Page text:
Annamaria Koerling interview’s Xann Schwinn of Biiah.

Published by AdminCP on

What is your mission at Biiah?

To create access to music for all.

What you have learnt about the benefits of music?
Making music is an intrinsic part of the human experience.

It’s how we communicate, bond as large groups, and heal. The research speaks for itself: music is good for our mental, physical and social health.

In our own work, we’ve seen music bond the most surprising work colleagues regardless of experience, seniority, or age. We’ve had multiple people stay in their jobs because of the immense value music added to the every day, and in our largest social biofeedback study to date, we saw a physiological decrease in stress after only 10 minutes of singing.

Music can be harnessed as a tool for good and has profound opportunities for groups to be more collaborative and more productive, whether that be friends, strangers, colleagues, or families.

How do you work with family groups?

We take a bespoke approach to our work with family groups. Bonding adults through music is an approach we have spent years crafting, studying, and maturing (both individually, and as a group). We uniquely adapt our approach on a case-by-case basis to the challenges that a specific group might be facing. 

In a dynamic group with layers of history, like a family, we take a mixed approach with both group workshops in addition to 1:1 sessions with each of the members. 

Music can be used as a salve for the toughest of situations. Helping a group find harmony, listening to each other, helping folks find confidence in their voice, creating a sturdy foundation for the future, and building common ground.

Is there music which works across all generations?

Absolutely! A lot of intuitive selection goes into our process (a skill built from decades of experience working with groups of different shapes, sizes, ages and backgrounds). Candidly, it’s more about how the coach implements their approach in the space than the music itself. We’ve seen equal impact in 16th-century polyphony as we have in gospel, pop, and live improvisation. 

What about family-owned businesses, how does music apply in the workplace?

Humans are… just that, at the end of the day, whether we are working with families, strangers or teams, music wields an equally applicable power of cohesion. Our team has worked with businesses all over the world (with small teams, and also Fortune 500 companies), using music as a tool for collaboration, productivity and positivity. 

We give teams activities to take away with them to continue the work we’ve started in the room. In-person workshops can be metamorphic, but music can and should continue to be used on your own both to enhance productivity but also as a vehicle to promote positive mood changes when needed. Work can be stressful, and music can be its discerning balancer.

Is this something that must be experienced live in person to have an impact?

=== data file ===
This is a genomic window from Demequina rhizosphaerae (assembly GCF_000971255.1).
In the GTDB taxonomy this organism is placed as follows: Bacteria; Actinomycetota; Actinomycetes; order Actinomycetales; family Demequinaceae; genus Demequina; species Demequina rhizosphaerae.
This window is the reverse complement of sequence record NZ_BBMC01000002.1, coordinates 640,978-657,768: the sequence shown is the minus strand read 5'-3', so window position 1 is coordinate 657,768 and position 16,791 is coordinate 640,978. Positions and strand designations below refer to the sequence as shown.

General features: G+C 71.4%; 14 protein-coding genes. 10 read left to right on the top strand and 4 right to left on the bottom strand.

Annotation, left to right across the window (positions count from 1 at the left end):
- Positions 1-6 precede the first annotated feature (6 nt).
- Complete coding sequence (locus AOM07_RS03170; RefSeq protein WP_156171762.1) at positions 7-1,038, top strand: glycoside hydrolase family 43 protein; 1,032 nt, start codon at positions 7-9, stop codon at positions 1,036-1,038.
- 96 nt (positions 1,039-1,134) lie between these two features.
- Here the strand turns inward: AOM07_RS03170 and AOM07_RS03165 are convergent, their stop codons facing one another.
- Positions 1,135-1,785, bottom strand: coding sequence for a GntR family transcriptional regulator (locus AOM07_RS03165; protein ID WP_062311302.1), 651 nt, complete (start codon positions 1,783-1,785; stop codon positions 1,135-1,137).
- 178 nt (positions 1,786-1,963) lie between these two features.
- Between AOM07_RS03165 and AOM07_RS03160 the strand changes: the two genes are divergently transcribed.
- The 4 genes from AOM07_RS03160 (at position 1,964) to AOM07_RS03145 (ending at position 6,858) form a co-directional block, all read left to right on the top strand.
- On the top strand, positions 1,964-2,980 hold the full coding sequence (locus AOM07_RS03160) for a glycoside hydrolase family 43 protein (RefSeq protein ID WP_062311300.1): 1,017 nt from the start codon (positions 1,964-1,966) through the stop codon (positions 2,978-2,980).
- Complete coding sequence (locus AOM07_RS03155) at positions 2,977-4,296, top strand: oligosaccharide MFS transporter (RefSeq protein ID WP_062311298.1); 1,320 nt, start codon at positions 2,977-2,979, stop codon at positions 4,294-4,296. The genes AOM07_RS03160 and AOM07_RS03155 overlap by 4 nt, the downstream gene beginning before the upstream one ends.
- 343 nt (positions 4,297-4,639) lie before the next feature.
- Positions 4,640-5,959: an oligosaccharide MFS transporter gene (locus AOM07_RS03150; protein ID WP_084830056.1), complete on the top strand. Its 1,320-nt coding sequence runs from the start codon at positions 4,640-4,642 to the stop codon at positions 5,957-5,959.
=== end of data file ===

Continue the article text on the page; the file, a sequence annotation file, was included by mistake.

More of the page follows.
Not necessarily. Nothing will ever replace the in-person, but the truth is, our virtual programming has had an incredible impact on teams. In this increasingly hybrid world, it’s important we adapt and create new models of access to valuable tools. 

Virtual programming is not only impactful on folks who can’t otherwise get to a live in-person session but for busy, globetrotters we’ve seen value in these social touch points as profound. 

Is this the gift that keeps on giving? Why does music work better than other activities?

Yes, absolutely. Music is built into us, it’s a natural part of our communication and therapeutic toolkit. The tools we give to the groups we work with are just access points they can continue to use again and again. Our job is simply to create a new vehicle for collaboration and productivity to a thing most people are already utilising probably without even realising it. 

Music is particularly powerful because we all have access to it (through our voices, our hands, our feet) and it triggers physiological changes in us. Endorphins and oxytocin levels increase, cortisol decreases, and our heartbeats and breath can sync, bonding us on a deeper level than other activities. Researchers call it the ‘ice-breaker effect’. Music can be a vehicle for communication where words otherwise convolute our meaning.

And the long-term impacts on well-being, self-confidence, and group cohesion are well documented.

What does the future hold for the team at Biiah?

We’re excited to contribute to the growing body of research that exists to exhibit the powerful impacts that music can have on our lives. By integrating technology into our programmes, we’ve begun to concretely move the topic of music away from simply being considered ‘an artform’ (which can often be pushed into the category of a ‘nice-to-have’ activity) to being thought of as absolutely critical to our ability to thrive.  We’re on a mission to not only make music accessible to all but to make it accessible as a vehicle for good health.

How do you encourage those who are non-musical or lack confidence to take part in your programs?

Helping you find the power in your own unique voice is our speciality! We think about the human voice as an intrinsic part of who we are and how we communicate. We build confidence in the voice in the same way you would with anything else: leaning into our strengths and practice. By working with smaller groups, we are able to get to know each person as an individual thus enabling us to empower each unique voice in a bespoke and powerful way. With the right guidance, support, and song choice everything becomes possible.